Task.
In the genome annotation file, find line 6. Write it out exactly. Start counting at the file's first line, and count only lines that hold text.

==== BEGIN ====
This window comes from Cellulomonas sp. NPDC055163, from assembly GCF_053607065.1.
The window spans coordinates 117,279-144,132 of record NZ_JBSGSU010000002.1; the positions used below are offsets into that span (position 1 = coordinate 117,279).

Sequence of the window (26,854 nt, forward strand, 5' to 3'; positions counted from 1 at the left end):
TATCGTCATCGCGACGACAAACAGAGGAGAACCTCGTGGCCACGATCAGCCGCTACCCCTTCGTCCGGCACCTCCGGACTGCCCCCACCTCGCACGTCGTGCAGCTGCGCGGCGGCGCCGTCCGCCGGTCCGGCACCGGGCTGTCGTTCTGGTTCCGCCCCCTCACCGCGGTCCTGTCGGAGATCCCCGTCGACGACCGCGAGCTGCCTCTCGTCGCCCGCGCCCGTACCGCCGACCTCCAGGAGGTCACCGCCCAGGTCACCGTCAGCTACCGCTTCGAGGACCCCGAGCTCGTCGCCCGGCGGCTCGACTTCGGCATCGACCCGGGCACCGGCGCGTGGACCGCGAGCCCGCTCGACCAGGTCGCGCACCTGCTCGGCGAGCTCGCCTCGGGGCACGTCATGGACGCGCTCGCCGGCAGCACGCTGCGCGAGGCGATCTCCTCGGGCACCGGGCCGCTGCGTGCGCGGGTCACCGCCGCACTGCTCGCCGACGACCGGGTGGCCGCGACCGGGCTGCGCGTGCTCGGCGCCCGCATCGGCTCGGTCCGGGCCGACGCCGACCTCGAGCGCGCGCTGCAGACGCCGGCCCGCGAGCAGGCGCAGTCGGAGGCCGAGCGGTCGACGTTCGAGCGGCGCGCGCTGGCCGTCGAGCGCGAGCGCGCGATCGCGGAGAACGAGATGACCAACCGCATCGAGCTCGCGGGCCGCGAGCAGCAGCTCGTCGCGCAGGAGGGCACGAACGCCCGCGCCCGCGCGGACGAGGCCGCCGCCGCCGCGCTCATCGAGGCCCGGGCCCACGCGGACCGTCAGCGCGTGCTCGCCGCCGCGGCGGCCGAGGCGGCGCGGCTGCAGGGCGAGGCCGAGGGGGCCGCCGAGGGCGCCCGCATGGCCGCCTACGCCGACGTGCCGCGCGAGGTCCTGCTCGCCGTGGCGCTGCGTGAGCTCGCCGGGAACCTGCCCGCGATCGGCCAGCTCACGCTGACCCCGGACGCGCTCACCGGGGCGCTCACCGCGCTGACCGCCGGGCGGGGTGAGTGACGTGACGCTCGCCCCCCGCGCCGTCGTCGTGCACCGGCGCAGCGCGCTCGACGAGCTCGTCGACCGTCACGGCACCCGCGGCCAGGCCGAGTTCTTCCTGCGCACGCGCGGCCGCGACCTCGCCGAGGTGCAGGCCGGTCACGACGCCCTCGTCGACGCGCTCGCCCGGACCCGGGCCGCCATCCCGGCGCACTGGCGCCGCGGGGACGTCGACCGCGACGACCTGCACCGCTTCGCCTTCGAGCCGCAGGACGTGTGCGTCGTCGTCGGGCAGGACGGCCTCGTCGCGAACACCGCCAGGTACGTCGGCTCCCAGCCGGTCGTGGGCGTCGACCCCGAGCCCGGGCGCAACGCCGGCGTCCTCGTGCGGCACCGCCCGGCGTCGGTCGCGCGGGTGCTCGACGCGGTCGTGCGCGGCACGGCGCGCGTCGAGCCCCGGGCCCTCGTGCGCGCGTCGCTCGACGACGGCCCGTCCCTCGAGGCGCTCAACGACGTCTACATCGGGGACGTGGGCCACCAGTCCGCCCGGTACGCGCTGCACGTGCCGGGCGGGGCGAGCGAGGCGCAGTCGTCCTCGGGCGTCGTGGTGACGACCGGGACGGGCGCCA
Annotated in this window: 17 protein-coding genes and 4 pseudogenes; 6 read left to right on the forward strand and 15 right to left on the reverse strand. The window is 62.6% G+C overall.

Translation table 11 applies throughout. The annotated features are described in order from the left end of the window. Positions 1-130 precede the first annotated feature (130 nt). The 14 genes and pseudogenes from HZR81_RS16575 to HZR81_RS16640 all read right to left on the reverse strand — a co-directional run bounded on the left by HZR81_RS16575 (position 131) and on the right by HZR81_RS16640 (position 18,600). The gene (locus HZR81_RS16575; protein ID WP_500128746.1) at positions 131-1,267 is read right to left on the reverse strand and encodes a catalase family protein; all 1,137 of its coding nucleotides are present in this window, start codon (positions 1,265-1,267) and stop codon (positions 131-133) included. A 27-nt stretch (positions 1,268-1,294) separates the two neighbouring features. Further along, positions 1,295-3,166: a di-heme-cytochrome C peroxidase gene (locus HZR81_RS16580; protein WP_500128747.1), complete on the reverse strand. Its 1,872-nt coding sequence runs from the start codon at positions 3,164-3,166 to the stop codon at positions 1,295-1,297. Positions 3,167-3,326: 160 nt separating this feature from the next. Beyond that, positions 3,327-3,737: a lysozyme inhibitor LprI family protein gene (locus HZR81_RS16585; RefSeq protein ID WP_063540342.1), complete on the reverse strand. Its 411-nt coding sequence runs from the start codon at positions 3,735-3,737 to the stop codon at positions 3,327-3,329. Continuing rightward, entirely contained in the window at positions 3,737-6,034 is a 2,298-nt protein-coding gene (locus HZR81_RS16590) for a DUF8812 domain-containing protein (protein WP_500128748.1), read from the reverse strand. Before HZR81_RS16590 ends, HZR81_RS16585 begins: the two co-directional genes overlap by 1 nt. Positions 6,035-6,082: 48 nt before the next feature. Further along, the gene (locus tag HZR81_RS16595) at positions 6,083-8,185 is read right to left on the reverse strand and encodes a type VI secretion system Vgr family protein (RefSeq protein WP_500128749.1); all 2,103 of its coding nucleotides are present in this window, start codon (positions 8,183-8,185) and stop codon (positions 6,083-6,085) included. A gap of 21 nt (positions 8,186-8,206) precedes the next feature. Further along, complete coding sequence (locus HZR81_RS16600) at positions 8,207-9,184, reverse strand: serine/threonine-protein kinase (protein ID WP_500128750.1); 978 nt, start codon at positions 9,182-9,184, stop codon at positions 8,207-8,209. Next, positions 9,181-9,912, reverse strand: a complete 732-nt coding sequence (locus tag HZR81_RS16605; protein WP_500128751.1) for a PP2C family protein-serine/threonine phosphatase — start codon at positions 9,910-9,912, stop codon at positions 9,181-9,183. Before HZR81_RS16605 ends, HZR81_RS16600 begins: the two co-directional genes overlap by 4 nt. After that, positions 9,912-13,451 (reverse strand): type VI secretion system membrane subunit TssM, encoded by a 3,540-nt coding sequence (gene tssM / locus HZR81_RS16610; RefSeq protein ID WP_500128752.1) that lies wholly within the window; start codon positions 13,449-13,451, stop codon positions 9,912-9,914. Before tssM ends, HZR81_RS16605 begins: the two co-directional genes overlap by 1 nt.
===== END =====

Translation table 11 applies throughout. The annotated features are described in order from the left end of the window. Positions 1-130 precede the first annotated feature (130 nt). The 14 genes and pseudogenes from HZR81_RS16575 to HZR81_RS16640 all read right to left on the reverse strand — a co-directional run bounded on the left by HZR81_RS16575 (position 131) and on the right by HZR81_RS16640 (position 18,600). The gene (locus HZR81_RS16575; protein ID WP_500128746.1) at positions 131-1,267 is read right to left on the reverse strand and encodes a catalase family protein; all 1,137 of its coding nucleotides are present in this window, start codon (positions 1,265-1,267) and stop codon (positions 131-133) included. A 27-nt stretch (positions 1,268-1,294) separates the two neighbouring features. Further along, positions 1,295-3,166: a di-heme-cytochrome C peroxidase gene (locus HZR81_RS16580; protein WP_500128747.1), complete on the reverse strand. Its 1,872-nt coding sequence runs from the start codon at positions 3,164-3,166 to the stop codon at positions 1,295-1,297. Positions 3,167-3,326: 160 nt separating this feature from the next. Beyond that, positions 3,327-3,737: a lysozyme inhibitor LprI family protein gene (locus HZR81_RS16585; RefSeq protein ID WP_063540342.1), complete on the reverse strand. Its 411-nt coding sequence runs from the start codon at positions 3,735-3,737 to the stop codon at positions 3,327-3,329. Continuing rightward, entirely contained in the window at positions 3,737-6,034 is a 2,298-nt protein-coding gene (locus HZR81_RS16590) for a DUF8812 domain-containing protein (protein WP_500128748.1), read from the reverse strand. Before HZR81_RS16590 ends, HZR81_RS16585 begins: the two co-directional genes overlap by 1 nt. Positions 6,035-6,082: 48 nt before the next feature. Further along, the gene (locus tag HZR81_RS16595) at positions 6,083-8,185 is read right to left on the reverse strand and encodes a type VI secretion system Vgr family protein (RefSeq protein WP_500128749.1); all 2,103 of its coding nucleotides are present in this window, start codon (positions 8,183-8,185) and stop codon (positions 6,083-6,085) included. A gap of 21 nt (positions 8,186-8,206) precedes the next feature. Further along, complete coding sequence (locus HZR81_RS16600) at positions 8,207-9,184, reverse strand: serine/threonine-protein kinase (protein ID WP_500128750.1); 978 nt, start codon at positions 9,182-9,184, stop codon at positions 8,207-8,209. Next, positions 9,181-9,912, reverse strand: a complete 732-nt coding sequence (locus tag HZR81_RS16605; protein WP_500128751.1) for a PP2C family protein-serine/threonine phosphatase — start codon at positions 9,910-9,912, stop codon at positions 9,181-9,183. Before HZR81_RS16605 ends, HZR81_RS16600 begins: the two co-directional genes overlap by 4 nt. After that, positions 9,912-13,451 (reverse strand): type VI secretion system membrane subunit TssM, encoded by a 3,540-nt coding sequence (gene tssM / locus HZR81_RS16610; RefSeq protein ID WP_500128752.1) that lies wholly within the window; start codon positions 13,449-13,451, stop codon positions 9,912-9,914. Before tssM ends, HZR81_RS16605 begins: the two co-directional genes overlap by 1 nt.